Fair enough, but tradition and history have their way perhaps nowhere else more than at IMS, sooooo...

Ever the glutton for punishment, I'm not gonna just pick a winner, but a Top 10.

Penske's triple threat will prove to be too much for the rest of the field to handle this day and the continent of Australia erupts in wild celebration as an Aussie finally gets his mug welded to the Borg-Warner Trophy. 

Greg Norman and Vern Schuppan slug a beer and weep with the most bittersweet joy you can imagine. 

Willy P to send OZs into raptures
However, it shan't be pole-sitter Briscoe but Will Power winning his first 500 and Roger Penske's 273rd Indy 500. "Not a real surprise", you say? How about this, he comes from a lap down due to an early race Pit Road penalty (yet again), recovers and covers the field with the most superb and determined drives in the 2nd half of the race since Jaques Villenueve in 1995. It will also come at the expense of dominant teammate Castroneves stumbling late (tripped up by the ever-fickle racing gods perhaps), with his 4th win all but assured.

Marco Andretti 2nd (again), Dixon finishes 3rd, Hunter-Reay 4th, Bell 5th, Briscoe 6th, Kanaan 7th, Franchitti 8th, Rahal 9th, and Newgarden takes 10th and Rookie-of-the-Year voting.  

That's my story and I'm sticking to it.  Think I'm nuts and want to tell me so?  Please do. There's an old joke that goes something like... "I can tell you're crazy because, in those shorts you're wearing, I can clearly see your...  ANNNYWAYYYY, Leave a comment below.

Enjoy your race weekend (I know I plan to), and we'll chat again on the other side of this 96th Indianapolis 500!

Friday, May 18, 2012

Indianapolis 500 Gettin' Serious Time - 2012 (aka Cut-and-Paste Edition)

The rapidly approaching weekend means one thing and one thing only to me.  Gone are concerns for the condition of my lawn or the tidyness of my backyard from kids' toys or the amount of items crossed of my 'to do' list at home... it's qualifying weekend at Indy.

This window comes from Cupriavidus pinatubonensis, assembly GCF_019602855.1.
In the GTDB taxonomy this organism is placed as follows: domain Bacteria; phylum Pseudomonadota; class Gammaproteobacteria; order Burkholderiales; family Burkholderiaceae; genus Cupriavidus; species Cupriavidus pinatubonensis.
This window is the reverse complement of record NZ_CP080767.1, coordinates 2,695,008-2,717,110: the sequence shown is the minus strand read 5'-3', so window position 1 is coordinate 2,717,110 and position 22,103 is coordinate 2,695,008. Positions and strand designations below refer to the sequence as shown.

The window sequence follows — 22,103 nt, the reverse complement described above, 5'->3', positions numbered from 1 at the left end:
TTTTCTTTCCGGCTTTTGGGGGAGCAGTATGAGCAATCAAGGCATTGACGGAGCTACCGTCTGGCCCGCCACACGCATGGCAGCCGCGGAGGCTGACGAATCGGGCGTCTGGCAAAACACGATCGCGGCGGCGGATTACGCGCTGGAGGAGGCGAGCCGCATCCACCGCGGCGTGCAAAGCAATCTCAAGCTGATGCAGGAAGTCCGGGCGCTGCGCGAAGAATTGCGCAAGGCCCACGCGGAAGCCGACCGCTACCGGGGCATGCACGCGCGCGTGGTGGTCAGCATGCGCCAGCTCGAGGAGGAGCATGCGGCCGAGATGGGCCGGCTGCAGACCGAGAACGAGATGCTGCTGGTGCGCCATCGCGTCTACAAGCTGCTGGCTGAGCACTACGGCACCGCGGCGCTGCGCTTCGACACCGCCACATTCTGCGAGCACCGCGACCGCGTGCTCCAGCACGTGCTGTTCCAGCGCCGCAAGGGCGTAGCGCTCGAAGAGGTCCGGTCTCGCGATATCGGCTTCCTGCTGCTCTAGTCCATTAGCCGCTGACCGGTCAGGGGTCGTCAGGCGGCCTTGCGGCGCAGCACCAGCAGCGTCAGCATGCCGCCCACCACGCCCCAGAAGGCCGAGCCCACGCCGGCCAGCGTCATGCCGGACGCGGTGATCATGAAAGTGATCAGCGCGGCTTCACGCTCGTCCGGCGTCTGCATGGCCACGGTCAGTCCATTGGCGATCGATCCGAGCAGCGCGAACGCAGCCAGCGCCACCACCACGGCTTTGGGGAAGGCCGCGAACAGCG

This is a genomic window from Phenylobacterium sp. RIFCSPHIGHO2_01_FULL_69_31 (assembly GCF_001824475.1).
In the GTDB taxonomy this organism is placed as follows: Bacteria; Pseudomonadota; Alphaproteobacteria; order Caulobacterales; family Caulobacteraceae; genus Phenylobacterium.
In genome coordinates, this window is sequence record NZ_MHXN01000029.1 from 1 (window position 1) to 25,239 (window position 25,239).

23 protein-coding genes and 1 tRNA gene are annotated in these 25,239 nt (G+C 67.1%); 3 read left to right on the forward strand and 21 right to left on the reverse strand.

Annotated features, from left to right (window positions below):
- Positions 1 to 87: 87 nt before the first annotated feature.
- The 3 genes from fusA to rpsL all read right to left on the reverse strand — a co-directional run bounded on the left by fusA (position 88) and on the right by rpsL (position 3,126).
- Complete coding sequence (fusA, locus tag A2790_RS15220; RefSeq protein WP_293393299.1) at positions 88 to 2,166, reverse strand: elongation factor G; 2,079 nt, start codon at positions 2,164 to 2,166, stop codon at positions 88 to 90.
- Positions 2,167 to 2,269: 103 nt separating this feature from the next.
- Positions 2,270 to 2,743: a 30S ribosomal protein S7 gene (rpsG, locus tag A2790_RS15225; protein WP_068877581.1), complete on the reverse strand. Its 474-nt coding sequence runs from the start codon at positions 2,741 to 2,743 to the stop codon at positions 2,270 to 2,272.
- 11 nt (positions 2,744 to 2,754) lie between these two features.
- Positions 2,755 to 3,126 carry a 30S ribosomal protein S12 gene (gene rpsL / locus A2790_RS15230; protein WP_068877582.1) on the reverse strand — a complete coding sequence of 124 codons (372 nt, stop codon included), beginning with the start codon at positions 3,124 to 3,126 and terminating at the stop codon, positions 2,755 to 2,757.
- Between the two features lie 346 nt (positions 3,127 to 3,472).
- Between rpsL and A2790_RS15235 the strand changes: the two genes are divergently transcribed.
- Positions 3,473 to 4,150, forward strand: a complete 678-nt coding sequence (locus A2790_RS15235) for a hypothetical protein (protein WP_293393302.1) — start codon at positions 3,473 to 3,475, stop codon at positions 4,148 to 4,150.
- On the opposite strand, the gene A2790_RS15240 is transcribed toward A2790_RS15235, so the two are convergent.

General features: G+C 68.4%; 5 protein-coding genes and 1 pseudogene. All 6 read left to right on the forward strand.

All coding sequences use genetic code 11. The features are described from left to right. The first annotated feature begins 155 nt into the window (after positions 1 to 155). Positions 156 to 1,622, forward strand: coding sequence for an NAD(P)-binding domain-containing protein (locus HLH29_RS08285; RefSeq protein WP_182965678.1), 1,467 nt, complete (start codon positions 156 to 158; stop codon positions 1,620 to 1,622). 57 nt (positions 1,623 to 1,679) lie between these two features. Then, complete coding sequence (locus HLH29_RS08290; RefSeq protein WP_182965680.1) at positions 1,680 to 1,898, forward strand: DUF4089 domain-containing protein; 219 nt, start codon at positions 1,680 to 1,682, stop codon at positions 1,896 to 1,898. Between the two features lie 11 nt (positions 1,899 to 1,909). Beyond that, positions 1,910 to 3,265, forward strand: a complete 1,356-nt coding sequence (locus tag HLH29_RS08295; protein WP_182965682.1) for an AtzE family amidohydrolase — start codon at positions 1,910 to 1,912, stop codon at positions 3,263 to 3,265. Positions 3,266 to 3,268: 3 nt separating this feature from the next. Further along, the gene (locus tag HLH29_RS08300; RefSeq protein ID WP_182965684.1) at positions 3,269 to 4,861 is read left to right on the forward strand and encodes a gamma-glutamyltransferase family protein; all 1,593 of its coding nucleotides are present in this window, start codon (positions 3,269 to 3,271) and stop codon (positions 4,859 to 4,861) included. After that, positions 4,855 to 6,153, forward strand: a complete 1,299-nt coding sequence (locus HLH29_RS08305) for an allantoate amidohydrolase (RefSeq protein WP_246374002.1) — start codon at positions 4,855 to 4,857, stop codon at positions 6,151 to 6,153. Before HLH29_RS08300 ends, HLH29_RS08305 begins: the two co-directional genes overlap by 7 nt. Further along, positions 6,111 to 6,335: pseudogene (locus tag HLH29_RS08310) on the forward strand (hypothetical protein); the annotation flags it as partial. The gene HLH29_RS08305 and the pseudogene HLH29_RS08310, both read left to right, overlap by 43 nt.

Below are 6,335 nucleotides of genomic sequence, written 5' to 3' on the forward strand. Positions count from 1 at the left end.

In the past, I've been tuned to some device to hear the qualifying events as they occur. This year, my family and I will attend Pole Day and despite 25 races over 33 years, I'm getting quite excited as I type. Banzai runs for myself and for all the drivers at IMS tomorrow. I plan to also catch as many of you as possible while I'm there.

Having said that, it is now time to make my qualifying predictions, in order, as I've done the previous two years. As we know there are precisely 33 entrants with motors that have tested. Will there even be any bumping? Who knows - it's Indy and it's May and nothing is over until it's over. 

I will guarantee you one thing; this list will be wrong, but such is the life of a 'seer of sooth, sayer of all'.

The PEAK Performance Polesitter: A Sandbaggers Delight - I'm going away from the Fast Friday beasts of Andretti Autosport and going with the suspiciously quiet Penske stable.  By a whisker this year for the pole... Helio Castroneves.
Pole Speed: 227.383

The Top 9: 
Row 1 - Castroneves, Andretti, Dixon, 
Row 2 - Hunter-Reay, Power, Hinchcliffe
Row 3 - Franchitti, Hildebrand, Briscoe

Mid-table Obscurity (18):
Row 4 - Kanaan, Beatriz, Newgarden
Row 5 - Carpenter, Rahal, Kimball
Row 6 - Viso, Sato, Saavedra,
Row 7 - Conway, Bell,Wilson, 
Row 8 - Jakes, Clauson, Pagenaud, 
Row 9 - Tagliani, Cunningham, Barrichello 

Danger Drives (6):
Row 10 - Servia, Jourdain, Bourdais, 
Row 11 - Legge, Alesi, DeSilvestro

____________ Bump Line _______________
Just missing out on this year's fun will be...
Only those who haven't driven to date.